"The course of true love never did run smooth." Dashed expectations force flummoxed lovers into the mystical wilderness where enchantment and confusion await, all for our gleeful benefit.
On the edge of the Mexican jungle, a group of troubled travelers seek shelter from a storm. Directed by Michael Wilson (The Trip to Bountiful, The Best Man), Williams' feverishly poetic 1961 drama follows a hotel proprietress and the scandal-soaked Southern preacher who turns up on her veranda. A Nantucket portrait artist traveling with her ancient grandfather, a bus full of fuming Texan college administrators, and a party of vacationers round out the roster of misfits in this drama about how far we travel to outrun the demons within.
"What do you see?" Famed abstract expressionist painter Mark Rothko asks his young assistant, Ken, the loaded question. What's art? And who gets to decide anyway? It's 1958, and Rothko has just been offered the biggest commission in the history of modern art. He and Ken work feverishly in his New York studio—until Ken begins to realize his answers to those fundamental questions about art are very different than his mentor's. Winner of six Tony Awards, this sizzling drama is one of the most intellectually riveting shows to recently hit Broadway.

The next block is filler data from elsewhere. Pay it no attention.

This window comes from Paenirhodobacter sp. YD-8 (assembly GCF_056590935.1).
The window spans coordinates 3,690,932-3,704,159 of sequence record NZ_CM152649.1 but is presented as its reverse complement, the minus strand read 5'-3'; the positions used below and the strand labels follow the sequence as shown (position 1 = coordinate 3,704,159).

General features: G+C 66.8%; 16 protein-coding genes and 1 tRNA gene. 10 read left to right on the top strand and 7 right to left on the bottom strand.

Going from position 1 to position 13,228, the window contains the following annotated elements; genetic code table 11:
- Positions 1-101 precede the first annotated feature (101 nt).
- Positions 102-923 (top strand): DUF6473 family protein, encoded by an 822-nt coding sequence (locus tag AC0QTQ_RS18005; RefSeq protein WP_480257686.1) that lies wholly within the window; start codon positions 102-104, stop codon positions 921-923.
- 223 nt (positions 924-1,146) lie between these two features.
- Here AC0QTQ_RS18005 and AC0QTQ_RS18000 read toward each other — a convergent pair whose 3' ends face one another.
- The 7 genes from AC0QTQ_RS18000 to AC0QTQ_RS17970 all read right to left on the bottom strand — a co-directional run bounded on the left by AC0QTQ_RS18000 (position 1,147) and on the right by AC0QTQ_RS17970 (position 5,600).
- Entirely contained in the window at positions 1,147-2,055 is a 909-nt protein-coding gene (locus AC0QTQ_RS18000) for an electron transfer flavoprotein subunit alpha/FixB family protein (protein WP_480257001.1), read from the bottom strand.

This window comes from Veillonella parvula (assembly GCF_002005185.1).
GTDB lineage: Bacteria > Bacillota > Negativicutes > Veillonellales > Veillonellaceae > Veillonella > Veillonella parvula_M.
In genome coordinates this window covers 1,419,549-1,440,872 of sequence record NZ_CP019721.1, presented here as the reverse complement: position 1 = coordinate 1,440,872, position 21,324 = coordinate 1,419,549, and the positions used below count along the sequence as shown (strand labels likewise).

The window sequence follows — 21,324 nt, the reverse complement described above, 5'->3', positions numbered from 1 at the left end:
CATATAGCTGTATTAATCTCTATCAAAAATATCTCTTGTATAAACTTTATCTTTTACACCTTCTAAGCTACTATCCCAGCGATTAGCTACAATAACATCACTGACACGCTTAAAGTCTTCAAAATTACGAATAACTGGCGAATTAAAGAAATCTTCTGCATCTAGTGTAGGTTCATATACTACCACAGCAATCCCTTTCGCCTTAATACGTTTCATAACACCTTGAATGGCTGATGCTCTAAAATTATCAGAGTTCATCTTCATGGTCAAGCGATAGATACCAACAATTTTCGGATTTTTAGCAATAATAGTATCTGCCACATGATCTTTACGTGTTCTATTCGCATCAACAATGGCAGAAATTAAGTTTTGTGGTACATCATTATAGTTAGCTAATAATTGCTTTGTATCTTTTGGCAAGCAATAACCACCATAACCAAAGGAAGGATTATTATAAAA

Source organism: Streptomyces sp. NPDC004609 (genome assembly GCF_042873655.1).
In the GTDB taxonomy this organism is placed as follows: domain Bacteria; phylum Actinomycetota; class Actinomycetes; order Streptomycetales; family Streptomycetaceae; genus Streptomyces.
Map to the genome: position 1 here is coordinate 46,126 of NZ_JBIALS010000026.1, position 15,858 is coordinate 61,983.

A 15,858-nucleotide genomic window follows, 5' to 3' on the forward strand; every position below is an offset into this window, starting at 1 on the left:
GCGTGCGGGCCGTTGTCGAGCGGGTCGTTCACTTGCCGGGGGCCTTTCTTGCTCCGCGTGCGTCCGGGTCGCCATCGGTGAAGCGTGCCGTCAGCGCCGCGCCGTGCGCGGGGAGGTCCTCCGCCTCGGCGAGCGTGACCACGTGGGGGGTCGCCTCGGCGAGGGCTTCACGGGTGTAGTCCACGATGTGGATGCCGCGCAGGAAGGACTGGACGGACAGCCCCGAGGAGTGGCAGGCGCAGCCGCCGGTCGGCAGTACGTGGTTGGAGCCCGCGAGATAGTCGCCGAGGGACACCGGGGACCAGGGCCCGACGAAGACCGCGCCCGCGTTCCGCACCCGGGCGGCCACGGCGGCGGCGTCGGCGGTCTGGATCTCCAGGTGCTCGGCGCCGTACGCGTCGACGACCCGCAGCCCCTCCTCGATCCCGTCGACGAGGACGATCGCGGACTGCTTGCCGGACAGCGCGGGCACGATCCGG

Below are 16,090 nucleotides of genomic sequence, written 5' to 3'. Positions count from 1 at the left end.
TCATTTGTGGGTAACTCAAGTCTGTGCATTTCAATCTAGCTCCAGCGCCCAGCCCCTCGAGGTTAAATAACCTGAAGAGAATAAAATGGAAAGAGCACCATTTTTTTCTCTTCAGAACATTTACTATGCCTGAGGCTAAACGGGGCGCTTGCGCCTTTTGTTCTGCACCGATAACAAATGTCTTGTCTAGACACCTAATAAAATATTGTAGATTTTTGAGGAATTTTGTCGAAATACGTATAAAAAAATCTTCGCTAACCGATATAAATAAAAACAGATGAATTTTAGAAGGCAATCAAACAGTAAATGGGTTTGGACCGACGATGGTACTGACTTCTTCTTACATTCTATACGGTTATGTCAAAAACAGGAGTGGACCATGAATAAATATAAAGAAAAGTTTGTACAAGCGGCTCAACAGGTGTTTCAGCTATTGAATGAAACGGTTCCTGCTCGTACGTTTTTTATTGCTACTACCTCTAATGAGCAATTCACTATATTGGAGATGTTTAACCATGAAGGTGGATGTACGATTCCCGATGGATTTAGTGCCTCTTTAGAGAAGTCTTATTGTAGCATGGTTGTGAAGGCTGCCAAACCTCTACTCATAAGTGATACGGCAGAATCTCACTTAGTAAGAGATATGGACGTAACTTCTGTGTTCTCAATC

When cantankerous Abby is forced to share her room in assisted living with endlessly chipper Marilyn, the two women make a seemingly harmless bet that quickly escalates into a dangerous and hilarious game of one-upmanship, revealing hidden truths that neither wants exposed. Ripcord is a deliciously inappropriate new comedy from Pulitzer Prize winner David Lindsay-Abaire.
Seen by over ten million people worldwide, this wildly popular comedy keeps every audience laughing as they try to outwit the suspects and catch the killer. New clues and up to the minute improvisation deliver a different show every night.